REVIEW: They Came Together
"They Came Together," a new satire starring Paul Rudd and Amy Poehler, is the last romantic comedy you'll ever need to see. A pastiche of every rom com cliché, it’s a movie about sex and the city. Or maybe about what women want. Or perhaps it’s about friends with benefits. Actually, it’s about love, actually. Imagine one part "Airplane" and one part of every Kate Hudson romance and you get the idea.
Heading up a who’s who of a comedy cast, Rudd and Poehler play Joel and Molly, an unlikely couple who fall in love at first sight. He’s an executive at a candy company, she runs an independent confectionary shop called the Upper Sweet Side.
His company is trying to drive her store out of business so they can control NYC’s candy lucrative market, but despite their differences they find some common ground. "You like fiction books, too? No way!"
They also do all the things that people in rom coms do, but with a twist. In the standard “What am I going to wear montage” Molly ends up trying on a dozen outfits before deciding on a suit of armor. Joel sprints to declare his love for Molly only to wind up in a sword fight with her jealous ex-husband (an unexpected, but hilarious Michael Shannon). Meeting her parents takes a turn when they are revealed to be white supremacists there’s even the mandatory Thanksgiving-Christmas-New Year's montage. The only thing missing is Julia Roberts’s trademark guffaw.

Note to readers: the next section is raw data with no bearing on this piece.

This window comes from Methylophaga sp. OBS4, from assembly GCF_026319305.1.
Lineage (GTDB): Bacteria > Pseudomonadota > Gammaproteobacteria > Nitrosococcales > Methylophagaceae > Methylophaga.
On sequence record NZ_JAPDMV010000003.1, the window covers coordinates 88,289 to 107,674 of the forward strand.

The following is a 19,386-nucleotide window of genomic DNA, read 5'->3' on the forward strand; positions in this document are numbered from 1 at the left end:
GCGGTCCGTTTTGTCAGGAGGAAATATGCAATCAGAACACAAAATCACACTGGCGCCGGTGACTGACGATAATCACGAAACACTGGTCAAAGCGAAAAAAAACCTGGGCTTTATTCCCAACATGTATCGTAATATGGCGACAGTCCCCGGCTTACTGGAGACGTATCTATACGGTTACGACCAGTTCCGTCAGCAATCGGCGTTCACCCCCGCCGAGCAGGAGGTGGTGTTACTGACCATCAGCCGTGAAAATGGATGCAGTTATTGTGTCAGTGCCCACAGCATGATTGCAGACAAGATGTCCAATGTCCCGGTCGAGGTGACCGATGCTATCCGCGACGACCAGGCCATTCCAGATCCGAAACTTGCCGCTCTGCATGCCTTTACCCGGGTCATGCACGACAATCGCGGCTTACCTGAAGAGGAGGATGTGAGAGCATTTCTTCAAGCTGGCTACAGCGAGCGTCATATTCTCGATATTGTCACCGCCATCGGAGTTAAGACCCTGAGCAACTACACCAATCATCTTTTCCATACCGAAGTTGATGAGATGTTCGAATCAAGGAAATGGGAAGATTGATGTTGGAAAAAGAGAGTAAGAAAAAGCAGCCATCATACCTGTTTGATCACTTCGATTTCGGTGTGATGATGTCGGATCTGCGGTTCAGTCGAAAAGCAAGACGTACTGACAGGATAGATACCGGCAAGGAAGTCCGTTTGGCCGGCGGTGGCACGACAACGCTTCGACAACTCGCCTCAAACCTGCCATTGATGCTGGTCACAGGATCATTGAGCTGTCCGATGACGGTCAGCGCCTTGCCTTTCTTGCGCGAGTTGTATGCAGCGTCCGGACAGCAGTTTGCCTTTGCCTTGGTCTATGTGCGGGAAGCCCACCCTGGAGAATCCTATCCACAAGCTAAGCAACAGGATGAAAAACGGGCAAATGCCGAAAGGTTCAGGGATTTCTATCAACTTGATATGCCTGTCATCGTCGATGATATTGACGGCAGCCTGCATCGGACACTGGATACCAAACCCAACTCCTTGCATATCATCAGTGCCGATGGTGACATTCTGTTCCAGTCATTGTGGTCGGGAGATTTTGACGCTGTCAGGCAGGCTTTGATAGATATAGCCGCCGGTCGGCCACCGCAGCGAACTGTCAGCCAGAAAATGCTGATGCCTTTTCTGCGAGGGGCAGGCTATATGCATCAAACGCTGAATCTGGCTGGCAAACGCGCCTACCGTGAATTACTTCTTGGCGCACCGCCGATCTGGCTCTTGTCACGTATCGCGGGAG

Bookending the whole thing is a dinner conversation where Joel and Molly describe how they met to friends Karen (Ellie Kemper) and Kyle (Bill Hader).
Poking fun at romantic comedies is easy but for the most part “They Came Together” does it well. It hits a bull’s eye time after time with the tropes plucked from rom coms but presented with a spin. For instance, Joel plays basketball with his pals, each of whom gives him romantic advice, but none have names, they are simply introduced by the rom com trope they represent.
When “They Came Together” riffs on the absurdities of the genre it works, but too often it winks at the camera and becomes a little too self aware. With their looks and chemistry, Rudd and Poehler are rom com ready, but occasionally their eagerness to sell the joke gets in the way of letting the laughs and the parody happen naturally.
Ultimately, for all its insight and style—pitch perfect rom com soft lighting and pop soundtrack—“They Came Together” is stretched a little thin at feature length. As a skit or a short film it might have been a cutting parody of an over-worked genre. At eighty-three minutes it is harder to love.